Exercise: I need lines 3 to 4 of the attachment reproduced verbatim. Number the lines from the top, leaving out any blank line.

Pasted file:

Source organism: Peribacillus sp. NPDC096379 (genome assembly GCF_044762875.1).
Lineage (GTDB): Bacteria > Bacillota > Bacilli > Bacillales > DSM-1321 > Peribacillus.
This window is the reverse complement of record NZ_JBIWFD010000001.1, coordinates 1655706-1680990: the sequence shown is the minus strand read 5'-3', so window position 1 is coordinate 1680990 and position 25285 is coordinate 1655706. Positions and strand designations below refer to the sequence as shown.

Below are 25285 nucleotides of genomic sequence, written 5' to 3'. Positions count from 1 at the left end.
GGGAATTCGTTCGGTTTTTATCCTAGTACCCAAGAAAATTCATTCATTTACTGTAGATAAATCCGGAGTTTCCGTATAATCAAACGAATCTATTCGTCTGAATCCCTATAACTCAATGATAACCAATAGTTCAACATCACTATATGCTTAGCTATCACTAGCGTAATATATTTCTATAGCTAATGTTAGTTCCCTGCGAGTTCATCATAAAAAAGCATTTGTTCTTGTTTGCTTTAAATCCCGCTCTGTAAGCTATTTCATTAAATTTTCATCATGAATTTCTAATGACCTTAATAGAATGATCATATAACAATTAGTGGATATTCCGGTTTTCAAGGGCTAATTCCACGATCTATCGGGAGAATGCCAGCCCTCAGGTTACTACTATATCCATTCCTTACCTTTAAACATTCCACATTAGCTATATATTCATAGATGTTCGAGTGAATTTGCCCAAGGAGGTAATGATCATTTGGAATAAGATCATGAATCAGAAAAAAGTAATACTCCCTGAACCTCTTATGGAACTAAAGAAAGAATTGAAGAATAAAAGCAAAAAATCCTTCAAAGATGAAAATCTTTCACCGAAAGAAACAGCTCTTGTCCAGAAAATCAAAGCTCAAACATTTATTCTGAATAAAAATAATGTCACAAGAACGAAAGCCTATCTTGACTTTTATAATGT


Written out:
This window is the reverse complement of record NZ_JBIWFD010000001.1, coordinates 1655706-1680990: the sequence shown is the minus strand read 5'-3', so window position 1 is coordinate 1680990 and position 25285 is coordinate 1655706. Positions and strand designations below refer to the sequence as shown.

Below are 25285 nucleotides of genomic sequence, written 5' to 3'. Positions count from 1 at the left end.